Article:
#### Flat Data

We can just model Shape as a data records with public fields.

``````object DataLibrary {

trait Shape

case class Circle(r: Int) extends Shape

def area(s: Shape): Double = s match {
case Circle(r) => Math.PI * r * r
}
}
``````

Now it's easy to add new operations but we can not add new types without recompiling old operations

``````import DataLibrary._

def circumference(s: Shape): Double = s match {
case Circle(r) => 2 * Math.PI * r
}
``````

ADT nature give a rise of couple interesting concepts.

Look at the following code :

``````object ADTLibrary {

sealed trait Shape {
def area: Double = this match {
case Circle(r) => Math.PI * r * r
case Square(a) => a * a
}
}
case class Circle(r: Int) extends Shape
case class Square(a: Int) extends Shape

}
``````
1. Because by definition we have limited amount of concrete types - and we know them all - so we can actually pattern match on them in abstract trait . This would a big code smell in OOP approach but here the trait is sealed so we are not going to add any new types and inhertiance polymorphism is not that crucial here.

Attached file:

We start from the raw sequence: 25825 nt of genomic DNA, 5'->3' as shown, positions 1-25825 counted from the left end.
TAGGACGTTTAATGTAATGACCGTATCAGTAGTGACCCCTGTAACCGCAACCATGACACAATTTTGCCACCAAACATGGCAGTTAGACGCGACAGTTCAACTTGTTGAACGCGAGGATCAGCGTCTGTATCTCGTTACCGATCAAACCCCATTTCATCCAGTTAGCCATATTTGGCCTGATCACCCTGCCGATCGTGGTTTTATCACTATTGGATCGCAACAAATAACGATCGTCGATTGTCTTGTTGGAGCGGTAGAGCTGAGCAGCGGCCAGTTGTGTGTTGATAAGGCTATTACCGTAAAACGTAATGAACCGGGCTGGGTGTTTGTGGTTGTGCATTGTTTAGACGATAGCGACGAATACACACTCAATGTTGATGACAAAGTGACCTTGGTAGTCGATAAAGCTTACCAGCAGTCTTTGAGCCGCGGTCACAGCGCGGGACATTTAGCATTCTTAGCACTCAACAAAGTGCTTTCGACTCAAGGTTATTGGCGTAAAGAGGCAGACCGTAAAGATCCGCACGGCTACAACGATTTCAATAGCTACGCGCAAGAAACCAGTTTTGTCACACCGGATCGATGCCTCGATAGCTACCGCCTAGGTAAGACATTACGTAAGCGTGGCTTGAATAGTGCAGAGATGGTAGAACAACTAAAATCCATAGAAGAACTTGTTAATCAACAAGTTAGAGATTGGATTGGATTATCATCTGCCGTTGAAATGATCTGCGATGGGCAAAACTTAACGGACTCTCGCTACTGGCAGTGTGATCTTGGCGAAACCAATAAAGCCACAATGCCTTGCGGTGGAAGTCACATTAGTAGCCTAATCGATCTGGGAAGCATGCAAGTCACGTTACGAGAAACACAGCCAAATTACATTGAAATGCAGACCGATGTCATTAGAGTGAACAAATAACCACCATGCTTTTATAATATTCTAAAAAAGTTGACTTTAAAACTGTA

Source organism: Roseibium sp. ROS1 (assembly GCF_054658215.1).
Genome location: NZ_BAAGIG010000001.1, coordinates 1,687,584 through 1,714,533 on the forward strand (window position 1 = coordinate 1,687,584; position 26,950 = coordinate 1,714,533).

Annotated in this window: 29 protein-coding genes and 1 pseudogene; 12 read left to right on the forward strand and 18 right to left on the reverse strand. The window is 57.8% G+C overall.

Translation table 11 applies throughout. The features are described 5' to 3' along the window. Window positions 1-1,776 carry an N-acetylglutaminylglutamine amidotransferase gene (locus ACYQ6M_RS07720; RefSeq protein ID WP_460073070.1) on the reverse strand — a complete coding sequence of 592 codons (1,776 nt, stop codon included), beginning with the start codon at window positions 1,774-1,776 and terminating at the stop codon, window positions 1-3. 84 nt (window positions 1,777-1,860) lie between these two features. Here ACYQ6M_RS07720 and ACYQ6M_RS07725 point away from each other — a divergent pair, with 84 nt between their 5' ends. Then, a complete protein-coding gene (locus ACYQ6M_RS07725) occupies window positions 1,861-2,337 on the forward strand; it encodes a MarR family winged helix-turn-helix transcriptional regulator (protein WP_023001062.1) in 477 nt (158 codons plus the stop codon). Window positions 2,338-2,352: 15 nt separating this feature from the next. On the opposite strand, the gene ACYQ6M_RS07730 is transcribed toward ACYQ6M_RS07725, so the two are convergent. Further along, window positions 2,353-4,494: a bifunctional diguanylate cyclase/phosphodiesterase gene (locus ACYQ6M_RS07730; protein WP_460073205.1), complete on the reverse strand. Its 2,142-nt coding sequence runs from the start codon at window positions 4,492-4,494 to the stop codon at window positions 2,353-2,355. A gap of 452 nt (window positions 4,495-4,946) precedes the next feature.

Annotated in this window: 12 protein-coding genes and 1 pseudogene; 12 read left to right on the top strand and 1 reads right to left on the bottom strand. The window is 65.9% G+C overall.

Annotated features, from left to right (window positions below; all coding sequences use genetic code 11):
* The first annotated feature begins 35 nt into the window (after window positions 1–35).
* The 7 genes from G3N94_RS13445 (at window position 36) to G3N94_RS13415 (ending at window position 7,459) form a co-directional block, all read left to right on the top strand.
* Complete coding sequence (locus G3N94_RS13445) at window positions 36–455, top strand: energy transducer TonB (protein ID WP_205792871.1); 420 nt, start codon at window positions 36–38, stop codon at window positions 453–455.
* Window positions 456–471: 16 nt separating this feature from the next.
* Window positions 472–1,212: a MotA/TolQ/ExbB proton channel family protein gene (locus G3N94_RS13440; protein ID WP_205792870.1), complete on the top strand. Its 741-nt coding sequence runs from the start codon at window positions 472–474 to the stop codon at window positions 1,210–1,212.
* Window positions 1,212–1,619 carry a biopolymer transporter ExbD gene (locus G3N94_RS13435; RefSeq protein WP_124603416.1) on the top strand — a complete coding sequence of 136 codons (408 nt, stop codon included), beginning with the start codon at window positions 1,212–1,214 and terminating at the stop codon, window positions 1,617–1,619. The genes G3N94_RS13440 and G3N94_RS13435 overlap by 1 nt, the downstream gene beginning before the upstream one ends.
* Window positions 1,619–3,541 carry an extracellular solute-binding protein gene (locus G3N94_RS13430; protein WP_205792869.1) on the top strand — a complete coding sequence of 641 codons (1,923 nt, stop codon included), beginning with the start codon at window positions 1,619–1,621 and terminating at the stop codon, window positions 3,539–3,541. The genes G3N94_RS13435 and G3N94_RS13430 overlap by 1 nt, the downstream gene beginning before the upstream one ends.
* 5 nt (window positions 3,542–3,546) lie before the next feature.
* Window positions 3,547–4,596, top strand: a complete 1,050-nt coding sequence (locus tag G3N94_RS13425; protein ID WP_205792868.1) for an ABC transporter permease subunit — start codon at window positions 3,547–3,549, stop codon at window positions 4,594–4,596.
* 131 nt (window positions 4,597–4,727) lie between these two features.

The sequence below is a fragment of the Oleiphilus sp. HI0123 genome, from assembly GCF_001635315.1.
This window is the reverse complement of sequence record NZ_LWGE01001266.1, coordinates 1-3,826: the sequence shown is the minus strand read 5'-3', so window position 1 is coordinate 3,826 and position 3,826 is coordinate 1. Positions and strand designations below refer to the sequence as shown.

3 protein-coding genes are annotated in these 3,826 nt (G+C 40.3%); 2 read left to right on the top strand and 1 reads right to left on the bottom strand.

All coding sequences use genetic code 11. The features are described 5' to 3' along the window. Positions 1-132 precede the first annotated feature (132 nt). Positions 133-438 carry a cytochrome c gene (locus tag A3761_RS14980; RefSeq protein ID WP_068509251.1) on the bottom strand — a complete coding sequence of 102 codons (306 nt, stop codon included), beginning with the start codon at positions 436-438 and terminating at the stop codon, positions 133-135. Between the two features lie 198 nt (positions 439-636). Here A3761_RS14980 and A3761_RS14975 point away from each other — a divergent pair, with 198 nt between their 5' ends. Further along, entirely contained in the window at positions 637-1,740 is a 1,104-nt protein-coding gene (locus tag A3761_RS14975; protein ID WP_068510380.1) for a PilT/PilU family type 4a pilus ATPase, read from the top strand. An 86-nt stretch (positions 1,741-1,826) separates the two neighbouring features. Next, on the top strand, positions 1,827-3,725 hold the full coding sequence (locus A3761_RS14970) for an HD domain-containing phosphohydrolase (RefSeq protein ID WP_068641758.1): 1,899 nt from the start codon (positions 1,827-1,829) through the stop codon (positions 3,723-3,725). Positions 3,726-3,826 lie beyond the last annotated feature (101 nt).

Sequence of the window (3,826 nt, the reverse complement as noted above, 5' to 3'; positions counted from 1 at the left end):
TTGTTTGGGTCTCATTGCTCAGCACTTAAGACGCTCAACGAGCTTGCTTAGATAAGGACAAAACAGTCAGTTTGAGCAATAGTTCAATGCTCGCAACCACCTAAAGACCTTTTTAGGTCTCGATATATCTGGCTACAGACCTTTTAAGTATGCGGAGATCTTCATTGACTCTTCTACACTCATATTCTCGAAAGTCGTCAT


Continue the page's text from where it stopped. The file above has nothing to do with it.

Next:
2. We decided to implement function inside data type but we could easily define behaviour outside data type if we want to design modules in a different way.
``````import ADTLibrary._

def circumference(s: Shape): Double = s match {
case Circle(r) => 2 * Math.PI * r
case Square(a) => 4 * a
}
``````

Scala also allow us to add new functions into data with use of implicit conversions

``````implicit class ShapeUpgraded(s: Shape) {
def implicitCircumference: Double = s match {
case Circle(r) => 2 * Math.PI * r
case Square(a) => 4 * a
}
}
``````

But what if I want to add new types? Then there are two options

1. Or you knew that oryginally defined set of types is not complete and you should have model data with different approach